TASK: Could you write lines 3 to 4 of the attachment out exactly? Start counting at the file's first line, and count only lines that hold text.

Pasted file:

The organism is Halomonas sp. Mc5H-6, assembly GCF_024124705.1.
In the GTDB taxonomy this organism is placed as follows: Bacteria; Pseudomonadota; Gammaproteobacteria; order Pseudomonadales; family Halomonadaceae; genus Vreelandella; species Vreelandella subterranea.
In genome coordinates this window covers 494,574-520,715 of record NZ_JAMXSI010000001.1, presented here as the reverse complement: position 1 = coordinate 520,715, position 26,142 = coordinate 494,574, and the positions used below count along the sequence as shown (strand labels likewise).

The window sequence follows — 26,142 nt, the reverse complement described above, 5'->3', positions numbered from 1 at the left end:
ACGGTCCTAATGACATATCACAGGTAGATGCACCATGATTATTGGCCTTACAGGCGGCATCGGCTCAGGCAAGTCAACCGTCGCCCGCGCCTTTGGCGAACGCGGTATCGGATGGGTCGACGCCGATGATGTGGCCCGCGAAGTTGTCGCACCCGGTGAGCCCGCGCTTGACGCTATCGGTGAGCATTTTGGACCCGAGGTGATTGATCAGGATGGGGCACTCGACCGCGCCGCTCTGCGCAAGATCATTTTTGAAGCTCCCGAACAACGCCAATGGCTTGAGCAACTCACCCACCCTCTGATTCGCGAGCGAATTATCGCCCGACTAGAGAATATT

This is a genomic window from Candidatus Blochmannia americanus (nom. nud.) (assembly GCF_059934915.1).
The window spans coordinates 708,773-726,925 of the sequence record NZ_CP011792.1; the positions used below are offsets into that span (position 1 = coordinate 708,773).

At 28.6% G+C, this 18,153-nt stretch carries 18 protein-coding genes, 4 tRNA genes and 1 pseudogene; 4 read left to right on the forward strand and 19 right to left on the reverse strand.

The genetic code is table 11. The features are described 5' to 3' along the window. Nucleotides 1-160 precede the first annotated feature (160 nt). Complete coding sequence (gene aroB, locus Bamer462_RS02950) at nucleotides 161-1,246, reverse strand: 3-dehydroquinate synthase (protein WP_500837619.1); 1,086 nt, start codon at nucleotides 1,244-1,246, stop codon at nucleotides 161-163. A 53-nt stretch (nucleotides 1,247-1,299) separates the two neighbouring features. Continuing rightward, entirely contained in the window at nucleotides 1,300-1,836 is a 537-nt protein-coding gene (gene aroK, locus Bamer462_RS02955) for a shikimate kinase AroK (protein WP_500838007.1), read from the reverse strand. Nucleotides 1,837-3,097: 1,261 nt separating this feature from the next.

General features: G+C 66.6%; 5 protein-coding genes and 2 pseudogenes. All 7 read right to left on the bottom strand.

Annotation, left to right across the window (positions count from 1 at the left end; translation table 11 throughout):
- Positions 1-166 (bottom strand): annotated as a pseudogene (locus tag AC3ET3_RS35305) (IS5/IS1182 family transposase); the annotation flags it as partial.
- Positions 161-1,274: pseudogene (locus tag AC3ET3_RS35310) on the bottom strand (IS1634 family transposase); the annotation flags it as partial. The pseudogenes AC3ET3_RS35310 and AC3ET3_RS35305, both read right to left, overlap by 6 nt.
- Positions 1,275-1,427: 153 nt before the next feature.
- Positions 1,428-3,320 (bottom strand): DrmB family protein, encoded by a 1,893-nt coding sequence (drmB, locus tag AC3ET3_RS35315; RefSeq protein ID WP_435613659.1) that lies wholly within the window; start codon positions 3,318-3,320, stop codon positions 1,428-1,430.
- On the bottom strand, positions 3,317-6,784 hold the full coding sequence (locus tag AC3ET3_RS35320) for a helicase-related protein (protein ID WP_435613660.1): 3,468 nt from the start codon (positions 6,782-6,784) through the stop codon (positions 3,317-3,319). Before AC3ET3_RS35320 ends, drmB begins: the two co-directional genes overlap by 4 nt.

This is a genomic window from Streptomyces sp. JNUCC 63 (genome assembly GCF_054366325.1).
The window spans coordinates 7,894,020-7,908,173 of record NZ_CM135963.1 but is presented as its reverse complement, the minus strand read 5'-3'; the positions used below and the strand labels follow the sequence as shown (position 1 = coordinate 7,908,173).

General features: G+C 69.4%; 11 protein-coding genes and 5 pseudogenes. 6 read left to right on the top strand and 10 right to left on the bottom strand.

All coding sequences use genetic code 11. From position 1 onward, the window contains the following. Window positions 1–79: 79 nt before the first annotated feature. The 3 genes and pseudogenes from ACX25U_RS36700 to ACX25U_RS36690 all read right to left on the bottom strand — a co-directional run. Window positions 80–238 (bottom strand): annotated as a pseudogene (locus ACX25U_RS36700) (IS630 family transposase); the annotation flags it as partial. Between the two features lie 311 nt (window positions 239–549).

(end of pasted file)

In genome coordinates this window covers 494,574-520,715 of record NZ_JAMXSI010000001.1, presented here as the reverse complement: position 1 = coordinate 520,715, position 26,142 = coordinate 494,574, and the positions used below count along the sequence as shown (strand labels likewise).

The window sequence follows — 26,142 nt, the reverse complement described above, 5'->3', positions numbered from 1 at the left end: